Zoologische Gesellschaft für Arten- und Populationsschutz. e. V. (www.zgap.de) is a non profit society dedicated to the conservation and recovery of lesser known and ‘forgotten’ globally threatened species, a.k.a. “Neglected Species”. It was founded in 1982. The organization’s priorities are based on the official international redlist of IUCN (www.redlist.org). During its existence, ZGAP has invested approximately 2 million Euros into projects, and donated an equal amount in voluntary work.
In addition to providing ‘seed’ money to assist projects to get started, ZGAP has helped to establish various long-term projects for a range of species in counties such as: South Africa, Vietnam, Cambodia, the Philippines, Indonesia, Colombia, and others.
As in most cases these projects deal with critically endangered species close to extinction, a wide range of ‘hands on’ activities may be applied, including captive breeding, use of captive technics’ for wild animals (such as active protection of nest sites, provision of food in the case of vultures in Cambodia).
Hunting, poaching, and trapping for food, traditional medicine, and pet trade, constitute a much higher threat to many species than was acknowledge by the conservation community for a long time. On the other hand, effective protection against these threats is largely non-existing, even in many officially protected areas. Therefore, getting actively involved in improving protection against direct persecution constitutes an important component in some projects.
Based on our experience we are strong supporters of the idea, that endangered species are more often brought back from the brink of extinction by dedicated individuals (‘species champions’) rather than institutions, and ZGAP is devoted to recruit and support such individuals where they exist.
The ZGAP supported and organized numerous projects to conserve of endangered species including the endemic to Java and associated off shore islands, the Javan warty pig (Sus verrucosus) and the Black-winged starling (Sturnus melanopterus).
Javan warty pig
Population numbers of this species remain unknown and habitat destruction in the form of deforestation and hunting are the main causes for threatening of the species. Currently the animal survives in small and highly fragmented patches of habitat and under intense of hunting pressure. Therefore, the establishment of a conservation captive breeding program of Javan warty pig in Indonesia with the ultimate purpose of re-introduction has been recommended as a top priority to ensure survival of the species.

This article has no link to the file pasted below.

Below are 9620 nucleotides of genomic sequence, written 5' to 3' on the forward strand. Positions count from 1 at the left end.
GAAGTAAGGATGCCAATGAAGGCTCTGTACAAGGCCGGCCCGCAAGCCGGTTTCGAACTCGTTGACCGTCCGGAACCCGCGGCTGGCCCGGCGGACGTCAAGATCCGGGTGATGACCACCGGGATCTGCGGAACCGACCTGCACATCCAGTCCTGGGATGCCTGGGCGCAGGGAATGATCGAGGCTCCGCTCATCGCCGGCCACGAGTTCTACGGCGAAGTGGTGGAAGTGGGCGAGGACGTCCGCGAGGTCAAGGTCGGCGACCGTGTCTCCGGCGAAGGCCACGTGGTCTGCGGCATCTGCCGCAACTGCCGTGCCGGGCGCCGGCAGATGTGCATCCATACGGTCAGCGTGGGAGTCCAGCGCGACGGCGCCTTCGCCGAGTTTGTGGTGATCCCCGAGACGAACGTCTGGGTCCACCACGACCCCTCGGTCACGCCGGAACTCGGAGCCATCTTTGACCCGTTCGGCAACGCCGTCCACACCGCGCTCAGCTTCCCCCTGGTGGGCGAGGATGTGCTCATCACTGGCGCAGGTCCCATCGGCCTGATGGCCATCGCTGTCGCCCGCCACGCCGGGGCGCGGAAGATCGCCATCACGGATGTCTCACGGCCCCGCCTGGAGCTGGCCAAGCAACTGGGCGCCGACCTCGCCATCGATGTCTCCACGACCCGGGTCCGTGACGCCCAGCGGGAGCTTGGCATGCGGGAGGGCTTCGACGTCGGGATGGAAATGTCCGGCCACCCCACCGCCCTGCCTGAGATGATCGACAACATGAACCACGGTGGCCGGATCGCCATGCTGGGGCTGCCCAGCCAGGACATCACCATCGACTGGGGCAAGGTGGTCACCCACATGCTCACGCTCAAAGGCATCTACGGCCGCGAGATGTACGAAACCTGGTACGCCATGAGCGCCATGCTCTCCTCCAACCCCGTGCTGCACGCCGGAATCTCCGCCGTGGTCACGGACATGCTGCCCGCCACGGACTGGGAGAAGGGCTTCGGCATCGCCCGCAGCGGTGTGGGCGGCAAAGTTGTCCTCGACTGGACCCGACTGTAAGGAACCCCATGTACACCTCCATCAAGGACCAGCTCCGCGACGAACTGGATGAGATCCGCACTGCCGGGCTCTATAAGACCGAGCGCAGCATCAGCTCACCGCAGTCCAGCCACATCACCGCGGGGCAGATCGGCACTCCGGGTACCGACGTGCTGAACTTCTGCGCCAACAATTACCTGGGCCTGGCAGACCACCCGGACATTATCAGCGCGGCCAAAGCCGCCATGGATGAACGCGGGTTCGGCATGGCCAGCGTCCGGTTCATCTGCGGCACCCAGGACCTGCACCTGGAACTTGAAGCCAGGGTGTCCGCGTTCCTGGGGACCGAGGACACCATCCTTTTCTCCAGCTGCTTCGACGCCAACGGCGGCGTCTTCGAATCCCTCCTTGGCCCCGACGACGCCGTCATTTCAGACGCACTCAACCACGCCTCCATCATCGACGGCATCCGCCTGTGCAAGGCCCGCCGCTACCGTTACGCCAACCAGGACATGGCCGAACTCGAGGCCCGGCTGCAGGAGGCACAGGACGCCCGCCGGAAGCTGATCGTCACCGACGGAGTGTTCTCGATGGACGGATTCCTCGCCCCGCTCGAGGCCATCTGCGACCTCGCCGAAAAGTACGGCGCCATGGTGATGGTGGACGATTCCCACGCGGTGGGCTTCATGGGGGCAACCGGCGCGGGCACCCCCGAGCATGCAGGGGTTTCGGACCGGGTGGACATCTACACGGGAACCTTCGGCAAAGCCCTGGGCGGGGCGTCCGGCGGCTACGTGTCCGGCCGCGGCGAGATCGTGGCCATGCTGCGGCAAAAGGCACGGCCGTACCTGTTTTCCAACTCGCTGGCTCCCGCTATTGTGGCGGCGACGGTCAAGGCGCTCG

The Cikanana Wildlife Center through the Conservation Breeding Program has taken this project in 2007. The first enclosures in semi natural condition were constructed to accommodate Javan warty pig and it has been improved in 2008 with building some facilities including the feeding rooms and new roof and sliding doors. This area is designed to provide an animal welfare option by planting many trees and giving an open air. The output of the project will be the availability of enough genetically healthy captive of Sus verrucosus with can be purposed to a re-introduction program, as well as for studying the biology of this poorly known species. The long term aim of the project is to establish a viable, free ranging population in parts of the historical distribution area of the species.
The Black-winged starling (Sturnus melanopterus) is once a common bird on Java. They commonly could be found in monsoon forests, open woodland and even urban area. The bird has undergone a dramatic decline, mainly due to the capture for trade. Latest estimates are a few hundred individuals at most. Two conservation projects are carried out: a breeding program at the Cikananga Wildlife Center and in the future will be reintroduction of offspring in Cikepuh Nature Reserve. Main goals of the breeding program are to optimize present facilities and breeding stock, increase present stock, supply the introduction program, and breeding loans. This project has been supported by the ZGAP in 2007.